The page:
In this article, we will optimize common patterns and procedures in Python programming in an effort to boost the performance and enhance the utilization of the available computing resources.

Problem with Performance

As software solutions scale, performance becomes more crucial and issues become more grand and visible. When we are writing code on our localhost, it is easy to miss some performance issues since usage is not intense. Once the same software is deployed for thousands and hundreds of thousands of concurrent end-users, the issues become more elaborate.

Slowness is one of the main issues to creep up when software is scaled. This is characterized by increased response time. For instance, a web server may take longer to serve web pages or send responses back to clients when the requests become too many. Nobody likes a slow system especially since technology is meant to make certain operations faster, and usability will decline if the system is slow.

When software is not optimized to utilize available resources well, it will end up requiring more resources to ensure it runs smoothly. For instance, if memory management is not handled well, the program will end up requiring more memory, hence resulting in upgrading costs or frequent crashes.

Inconsistency and erroneous output is another result of poorly optimized programs. These points highlight the need for optimization of programs.

Why and When to Optimize

When building for large scale use, optimization is a crucial aspect of software to consider. Optimized software is able to handle a large number of concurrent users or requests while maintaining the level of performance in terms of speed easily.

This leads to overall customer satisfaction since usage is unaffected. This also leads to fewer headaches when an application crashes in the middle of the night and your angry manager calls you to fix it instantly.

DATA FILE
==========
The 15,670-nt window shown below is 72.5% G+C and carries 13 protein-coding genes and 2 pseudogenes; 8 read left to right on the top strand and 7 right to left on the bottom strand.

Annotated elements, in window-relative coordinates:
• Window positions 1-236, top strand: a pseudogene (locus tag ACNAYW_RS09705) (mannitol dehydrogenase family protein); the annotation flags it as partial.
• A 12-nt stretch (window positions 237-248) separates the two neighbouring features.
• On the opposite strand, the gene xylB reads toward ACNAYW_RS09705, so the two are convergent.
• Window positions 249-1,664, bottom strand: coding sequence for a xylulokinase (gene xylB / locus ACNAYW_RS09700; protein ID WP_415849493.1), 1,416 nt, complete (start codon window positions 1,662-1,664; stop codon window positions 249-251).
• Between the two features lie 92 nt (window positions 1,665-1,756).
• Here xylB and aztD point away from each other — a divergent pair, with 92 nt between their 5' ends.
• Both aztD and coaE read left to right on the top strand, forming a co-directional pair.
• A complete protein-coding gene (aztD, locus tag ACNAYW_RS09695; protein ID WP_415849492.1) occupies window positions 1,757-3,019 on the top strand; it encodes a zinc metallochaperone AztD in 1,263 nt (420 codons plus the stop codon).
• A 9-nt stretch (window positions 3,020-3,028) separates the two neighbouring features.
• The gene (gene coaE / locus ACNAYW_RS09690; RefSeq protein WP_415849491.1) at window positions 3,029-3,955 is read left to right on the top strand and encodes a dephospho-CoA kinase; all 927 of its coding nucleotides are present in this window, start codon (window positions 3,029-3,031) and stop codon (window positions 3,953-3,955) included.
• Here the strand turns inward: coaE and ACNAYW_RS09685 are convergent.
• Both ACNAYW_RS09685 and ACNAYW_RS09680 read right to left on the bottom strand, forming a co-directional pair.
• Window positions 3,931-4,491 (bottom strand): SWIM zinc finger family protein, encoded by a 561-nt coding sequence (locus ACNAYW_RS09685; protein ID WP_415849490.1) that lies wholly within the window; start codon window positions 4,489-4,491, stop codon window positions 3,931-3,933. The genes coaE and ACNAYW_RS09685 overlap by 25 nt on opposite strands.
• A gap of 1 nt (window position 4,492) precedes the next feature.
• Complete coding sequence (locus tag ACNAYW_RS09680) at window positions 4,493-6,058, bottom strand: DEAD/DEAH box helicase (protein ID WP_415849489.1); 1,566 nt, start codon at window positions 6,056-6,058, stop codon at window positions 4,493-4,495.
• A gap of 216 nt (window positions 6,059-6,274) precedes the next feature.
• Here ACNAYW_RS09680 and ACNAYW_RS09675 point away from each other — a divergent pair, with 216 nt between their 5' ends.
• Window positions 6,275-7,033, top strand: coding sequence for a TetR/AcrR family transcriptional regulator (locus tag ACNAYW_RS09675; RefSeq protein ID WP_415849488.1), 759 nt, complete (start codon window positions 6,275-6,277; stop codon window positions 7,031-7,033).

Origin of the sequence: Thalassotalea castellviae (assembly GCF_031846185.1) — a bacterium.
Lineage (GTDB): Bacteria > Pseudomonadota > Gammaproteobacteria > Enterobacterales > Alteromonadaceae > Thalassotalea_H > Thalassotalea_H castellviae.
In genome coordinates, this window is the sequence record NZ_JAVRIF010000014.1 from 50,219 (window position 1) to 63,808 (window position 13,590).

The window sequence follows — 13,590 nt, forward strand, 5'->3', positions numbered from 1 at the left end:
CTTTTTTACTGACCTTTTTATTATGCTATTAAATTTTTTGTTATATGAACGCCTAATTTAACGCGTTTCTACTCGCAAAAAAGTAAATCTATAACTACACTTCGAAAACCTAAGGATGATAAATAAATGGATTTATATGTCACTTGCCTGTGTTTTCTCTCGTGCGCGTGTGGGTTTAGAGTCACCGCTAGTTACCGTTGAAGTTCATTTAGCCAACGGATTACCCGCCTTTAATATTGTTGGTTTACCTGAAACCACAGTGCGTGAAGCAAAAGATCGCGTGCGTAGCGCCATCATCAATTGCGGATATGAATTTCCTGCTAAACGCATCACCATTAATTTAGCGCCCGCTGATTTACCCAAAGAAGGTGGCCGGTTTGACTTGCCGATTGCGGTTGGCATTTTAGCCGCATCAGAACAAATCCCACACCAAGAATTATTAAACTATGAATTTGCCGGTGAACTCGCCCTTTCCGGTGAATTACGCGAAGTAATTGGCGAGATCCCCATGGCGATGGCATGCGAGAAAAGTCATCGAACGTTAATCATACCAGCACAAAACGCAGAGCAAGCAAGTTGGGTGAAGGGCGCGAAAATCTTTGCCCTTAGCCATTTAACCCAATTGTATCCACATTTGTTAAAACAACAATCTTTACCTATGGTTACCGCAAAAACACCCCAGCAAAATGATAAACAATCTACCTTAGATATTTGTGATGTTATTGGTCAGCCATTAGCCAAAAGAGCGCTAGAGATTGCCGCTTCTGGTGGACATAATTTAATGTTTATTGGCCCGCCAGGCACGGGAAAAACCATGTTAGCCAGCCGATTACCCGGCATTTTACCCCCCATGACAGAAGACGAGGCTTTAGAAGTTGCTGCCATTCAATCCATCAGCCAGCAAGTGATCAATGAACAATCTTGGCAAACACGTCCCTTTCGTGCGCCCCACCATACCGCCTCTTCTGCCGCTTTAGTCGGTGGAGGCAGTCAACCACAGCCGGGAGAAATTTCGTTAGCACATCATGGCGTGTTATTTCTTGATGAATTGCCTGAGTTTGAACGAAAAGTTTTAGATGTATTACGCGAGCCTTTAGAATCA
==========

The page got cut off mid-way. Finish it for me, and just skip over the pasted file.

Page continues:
Computing resources are expensive and optimization can come in handy in reducing operational costs in terms of storage, memory, or computing power.

But when do we optimize?

It is important to note that optimization may negatively affect the readability and maintainability of the codebase by making it more complex. Therefore, it is important to consider the result of the optimization against the technical debt it will raise.

If we are building large systems which expect a lot of interaction by the end users, then we need our system working at the best state and this calls for optimization. Also, if we have limited resources in terms of computing power or memory, optimization will go a long way in ensuring that we can make do with the resources available to us.

Profiling

Before we can optimize our code, it has to be working. This way we can be able to tell how it performs and utilizes resources. And this brings us to the first rule of optimization - Don't.

As Donald Knuth - a mathematician, computer scientist, and professor at Stanford University put it:

"Premature optimization is the root of all evil."

The solution has to work for it to be optimized.

Profiling entails scrutiny of our code and analyzing its performance in order to identify how our code performs in various situations and areas of improvement if needed. It will enable us to identify the amount of time that our program takes or the amount of memory it uses in its operations. This information is vital in the optimization process since it helps us decide whether to optimize our code or not.

Profiling can be a challenging undertaking and take a lot of time and if done manually some issues that affect performance may be missed. To this effect, the various tools that can help profile code faster and more efficiently include:

Profiling will help us identify areas to optimize in our code. Let us discuss how choosing the right data structure or control flow can help our Python code perform better.

Choosing Data Structures and Control Flow

The choice of data structure in our code or algorithm implemented can affect the performance of our Python code. If we make the right choices with our data structures, our code will perform well.

Profiling can be of great help to identify the best data structure to use at different points in our Python code. Are we doing a lot of inserts? Are we deleting frequently? Are we constantly searching for items? Such questions can help guide us choose the correct data structure for the need and consequently result in optimized Python code.